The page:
Pagan Burma

Heidian Burma

Pagan was the first kingdom to unite the regions that would later form what is now Burma (Myanmar). Burma Pagan, town, Burma's main Myanmar, lies on the southern shore of the Irrawaddy River and about 145 km south-west of Mandalay. Pagan, the site of an old Myanmar capitol, is a pilgrim center and contains old Buddha Schools that have been renovated and renovated and are in use today.

Remains of other christian buildings and couples are covering a large area. All of Buphaya Bay, a symbol for river bargemen for nine hundred years, fell into the Irrawaddy and was taken away from the water. Pagan's significance is more in his legacy than in his presence. Probably constructed in 849, it was the capitol of a vast Myanmar area from the eleventh to the end of the thirteenth cent.

It was overwhelmed by the Mongols during their extensive conquest in 1287, and it never regained its place, although a small, incoherent construction was continuing on Buddhist shrines. In 1287 it was destroyed by the Mongols. The Old Pagan was a fortified town whose west side was on the Irrawaddy River. This was the centre of a web of highways over which its leaders could rule a large area of fruitful plain and rule other large Myanmar dynasty towns such as Pegu.

An important oversea trading with India, Ceylon and other Southeast Asian areas was carried out from the harbour of Thiripyissaya, further downstream. It is probable that the old part of the old part of the village, within which an essential part of the present-day centre is located, probably consisted initially only of kingly, noble, religious as well as administration complex. Thus the enclosed castle, whose ditches were supplied by the Irrawaddy, was a holy dynasty fortification.

A tour of the ramparts and the fa├žade of the rivers is about 2. There are signs that maybe a third of the old town has been swept away by the riverbank. In the east face of the Sarabha Gate, the chests, although later than the border, are also early.

This is a shrine for the protection of nature - the ghost gods of the animistic Burmese. Burmese populations from the northern hemisphere had invaded a territory invaded by other tribes between 500 and 950; these had already been transformed into the Hindu faith, especially the Mahayana Buddhism of Bihar and Bengal.

During King Anawrahta (reigned 1044-77), the Burmese tribes eventually invaded the other tribes of the area, among them a tribe known as Mon, which had previously dominated the North. Transporting the Mon monarchy and its scholarly and artisan community to Pagan, they made it the main city and center of an officially fundamentalistic Hinayana (Theravada) Buddhism that was adopted by Ceylon (Sri Lanka) around 1056.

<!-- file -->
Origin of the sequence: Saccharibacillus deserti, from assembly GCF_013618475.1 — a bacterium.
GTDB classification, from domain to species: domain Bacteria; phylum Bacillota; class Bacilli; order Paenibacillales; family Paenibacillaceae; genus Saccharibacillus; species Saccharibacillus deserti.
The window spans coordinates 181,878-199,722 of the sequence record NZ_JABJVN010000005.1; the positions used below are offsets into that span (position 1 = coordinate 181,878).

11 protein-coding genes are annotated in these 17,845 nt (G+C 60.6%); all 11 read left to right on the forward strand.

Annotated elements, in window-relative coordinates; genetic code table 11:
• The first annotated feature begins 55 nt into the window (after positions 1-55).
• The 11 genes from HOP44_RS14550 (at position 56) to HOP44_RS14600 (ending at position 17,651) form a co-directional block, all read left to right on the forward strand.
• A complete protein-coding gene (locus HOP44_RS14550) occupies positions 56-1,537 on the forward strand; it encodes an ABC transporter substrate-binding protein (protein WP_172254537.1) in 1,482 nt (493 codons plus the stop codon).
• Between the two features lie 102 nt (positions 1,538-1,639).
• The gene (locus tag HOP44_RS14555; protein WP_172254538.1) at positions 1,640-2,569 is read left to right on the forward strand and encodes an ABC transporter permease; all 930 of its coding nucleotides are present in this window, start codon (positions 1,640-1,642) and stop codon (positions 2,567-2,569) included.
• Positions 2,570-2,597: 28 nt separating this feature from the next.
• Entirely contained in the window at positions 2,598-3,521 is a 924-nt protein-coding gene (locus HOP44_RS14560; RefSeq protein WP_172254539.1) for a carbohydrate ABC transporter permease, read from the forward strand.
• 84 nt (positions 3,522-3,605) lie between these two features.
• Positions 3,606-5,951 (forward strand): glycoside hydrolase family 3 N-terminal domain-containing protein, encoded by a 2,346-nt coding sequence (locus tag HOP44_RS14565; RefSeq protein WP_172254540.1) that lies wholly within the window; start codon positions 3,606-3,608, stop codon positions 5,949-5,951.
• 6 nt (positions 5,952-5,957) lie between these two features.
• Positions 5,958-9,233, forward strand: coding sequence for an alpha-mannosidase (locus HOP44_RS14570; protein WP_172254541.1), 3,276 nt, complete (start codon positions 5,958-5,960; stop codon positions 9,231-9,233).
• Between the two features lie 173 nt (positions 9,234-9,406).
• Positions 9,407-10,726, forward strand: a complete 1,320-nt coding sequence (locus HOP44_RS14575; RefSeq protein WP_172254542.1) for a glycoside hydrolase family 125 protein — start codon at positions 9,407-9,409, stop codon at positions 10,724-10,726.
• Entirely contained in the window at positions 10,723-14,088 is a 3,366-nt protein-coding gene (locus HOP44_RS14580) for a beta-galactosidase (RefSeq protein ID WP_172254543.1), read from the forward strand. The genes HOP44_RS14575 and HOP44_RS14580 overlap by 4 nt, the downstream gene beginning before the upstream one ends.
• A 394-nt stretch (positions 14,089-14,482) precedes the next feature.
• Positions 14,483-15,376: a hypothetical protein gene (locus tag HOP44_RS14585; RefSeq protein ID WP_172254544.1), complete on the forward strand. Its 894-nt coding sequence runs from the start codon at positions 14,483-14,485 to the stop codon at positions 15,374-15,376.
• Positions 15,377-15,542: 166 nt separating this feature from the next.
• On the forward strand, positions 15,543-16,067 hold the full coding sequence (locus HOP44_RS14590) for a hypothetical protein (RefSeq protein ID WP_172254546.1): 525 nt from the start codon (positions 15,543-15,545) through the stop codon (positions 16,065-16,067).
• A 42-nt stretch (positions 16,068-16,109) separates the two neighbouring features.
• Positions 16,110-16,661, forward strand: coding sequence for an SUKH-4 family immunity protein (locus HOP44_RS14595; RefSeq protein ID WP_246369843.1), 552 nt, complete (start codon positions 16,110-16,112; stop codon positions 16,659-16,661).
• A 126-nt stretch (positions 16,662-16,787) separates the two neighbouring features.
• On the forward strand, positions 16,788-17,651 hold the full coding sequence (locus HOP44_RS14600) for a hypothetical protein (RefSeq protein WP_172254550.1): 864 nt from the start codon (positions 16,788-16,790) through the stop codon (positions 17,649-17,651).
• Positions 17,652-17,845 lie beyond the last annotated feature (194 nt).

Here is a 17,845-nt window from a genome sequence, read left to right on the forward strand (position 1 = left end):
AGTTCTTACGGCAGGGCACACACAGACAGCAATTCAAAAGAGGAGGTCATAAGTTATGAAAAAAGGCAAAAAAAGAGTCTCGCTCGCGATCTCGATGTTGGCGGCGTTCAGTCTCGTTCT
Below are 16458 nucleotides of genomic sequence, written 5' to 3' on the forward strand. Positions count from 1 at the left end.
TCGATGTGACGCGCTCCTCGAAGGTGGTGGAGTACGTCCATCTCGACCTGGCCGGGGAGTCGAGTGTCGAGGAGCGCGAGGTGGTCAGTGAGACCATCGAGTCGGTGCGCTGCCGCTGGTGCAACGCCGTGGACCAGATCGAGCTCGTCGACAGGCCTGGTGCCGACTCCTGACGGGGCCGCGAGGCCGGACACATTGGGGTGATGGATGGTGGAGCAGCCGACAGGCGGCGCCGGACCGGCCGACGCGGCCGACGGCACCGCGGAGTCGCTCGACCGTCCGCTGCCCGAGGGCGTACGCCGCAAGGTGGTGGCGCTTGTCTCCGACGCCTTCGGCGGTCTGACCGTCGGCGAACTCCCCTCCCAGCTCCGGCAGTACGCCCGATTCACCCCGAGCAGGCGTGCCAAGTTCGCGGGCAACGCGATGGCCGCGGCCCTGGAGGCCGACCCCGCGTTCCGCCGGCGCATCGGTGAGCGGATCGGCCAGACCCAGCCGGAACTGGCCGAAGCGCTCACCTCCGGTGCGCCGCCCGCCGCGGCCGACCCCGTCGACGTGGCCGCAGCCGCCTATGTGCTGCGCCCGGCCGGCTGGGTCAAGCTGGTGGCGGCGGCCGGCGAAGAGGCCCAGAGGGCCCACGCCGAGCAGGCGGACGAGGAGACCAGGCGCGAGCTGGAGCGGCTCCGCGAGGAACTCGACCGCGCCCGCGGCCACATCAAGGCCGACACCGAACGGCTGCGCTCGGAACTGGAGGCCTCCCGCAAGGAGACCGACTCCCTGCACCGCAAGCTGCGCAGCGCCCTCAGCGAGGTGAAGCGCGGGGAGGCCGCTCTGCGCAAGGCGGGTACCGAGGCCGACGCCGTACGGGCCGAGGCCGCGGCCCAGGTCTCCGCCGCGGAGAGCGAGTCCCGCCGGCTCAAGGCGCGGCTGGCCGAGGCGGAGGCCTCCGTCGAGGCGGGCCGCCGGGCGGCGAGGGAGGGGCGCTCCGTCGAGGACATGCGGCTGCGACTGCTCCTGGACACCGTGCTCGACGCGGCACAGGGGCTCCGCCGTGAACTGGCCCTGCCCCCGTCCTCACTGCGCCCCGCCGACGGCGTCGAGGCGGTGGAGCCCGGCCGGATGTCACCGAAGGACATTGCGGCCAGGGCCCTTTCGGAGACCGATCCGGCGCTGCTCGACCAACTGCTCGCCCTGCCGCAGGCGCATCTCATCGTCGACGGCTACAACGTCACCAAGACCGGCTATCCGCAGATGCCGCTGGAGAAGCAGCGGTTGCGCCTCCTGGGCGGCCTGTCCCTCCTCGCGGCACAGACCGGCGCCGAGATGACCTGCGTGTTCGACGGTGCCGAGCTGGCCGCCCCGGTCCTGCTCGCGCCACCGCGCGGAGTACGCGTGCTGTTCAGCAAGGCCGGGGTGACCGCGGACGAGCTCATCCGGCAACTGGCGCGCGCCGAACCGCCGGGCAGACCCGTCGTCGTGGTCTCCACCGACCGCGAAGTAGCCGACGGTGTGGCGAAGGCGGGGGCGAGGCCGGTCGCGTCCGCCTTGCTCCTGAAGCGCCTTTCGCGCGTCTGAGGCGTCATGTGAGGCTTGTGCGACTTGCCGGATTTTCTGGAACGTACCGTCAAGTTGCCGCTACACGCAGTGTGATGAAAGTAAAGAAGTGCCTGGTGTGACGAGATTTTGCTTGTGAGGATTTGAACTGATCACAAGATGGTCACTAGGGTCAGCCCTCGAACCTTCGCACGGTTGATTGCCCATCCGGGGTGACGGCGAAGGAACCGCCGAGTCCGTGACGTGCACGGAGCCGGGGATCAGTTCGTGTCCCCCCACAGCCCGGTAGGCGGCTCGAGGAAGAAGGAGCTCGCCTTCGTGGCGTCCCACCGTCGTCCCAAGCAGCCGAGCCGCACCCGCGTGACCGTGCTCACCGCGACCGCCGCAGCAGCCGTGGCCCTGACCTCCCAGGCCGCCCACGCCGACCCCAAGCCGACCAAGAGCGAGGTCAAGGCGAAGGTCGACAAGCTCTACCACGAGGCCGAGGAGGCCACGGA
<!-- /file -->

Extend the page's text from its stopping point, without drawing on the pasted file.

That was the beginning of Pagan's grandeur, which was initially supported by the Mon artistry. A huge number of convents and castles were constructed and preserved over the next 200 years, made possible both by the great richness of the King's treasury and by the large number of servants, both qualified and untrained, whose working life was devoted to supporting each school.

It became one of the most important centers of Buddhist education. Smaller structures are grouped around the most important couples and churches. Around these are small marquees and houses, some of which were once noble houses and gazebos, which were later converted for monastery use, e.g. as a library and sermon room.

Its main architectonic subject is the Buddha School, a high cupola initially conceived to contain the holy relic of Buddha saint near its crown. In the course of the artist's development, the subjects were often mixed and the combinations opened up into a complicated square room with lateral porticoes, topped by a Stupa or, in some cases, a square-shaped, sweeping ground plan that reminds us of the modern Hindu ship's hermitage in India.

The Pagan website shows a number of different theme variants and combination. Most of the houses, especially those that are no longer used and therefore no longer restored, carry considerable remnants of exterior ornamental plaster and terracotta (which enhance the fine proportions of linear structures) and interior painting and terracotta that capture the legends and histories of Buddhism.

In the vicinity he constructed a natural treasure with pictures. Shwezigon is a giant, terrace-like pyramid, at the bottom and top, round, crowned by a belfry in Mon form and decorated with stairs, doors and ornamental towers. Other examples are the tombstone Mahabodhi from the end of the twelfth centuries, a copy of the Buddhas enlightened sanctuary at Bodh Gaya in India, and the Ananda sanctuary behind the eastern gateway, which was established in 1091 under King Kyanzittha.

In 1144, when Thatpyinnyu was constructed, Mon's influences diminished and Burmese architectural design emerged. It was a synagogue that brought together the function of stupas, temples and monasteries. Burmese design was further refined in the large Sulamanitempple, culminating in the Gawdawpalin, devoted to the ancestors of the aynasty ('late twelfth century), whose outer appearance is adorned with minature parrots, and the inside with very elaborate, colorful ornaments.

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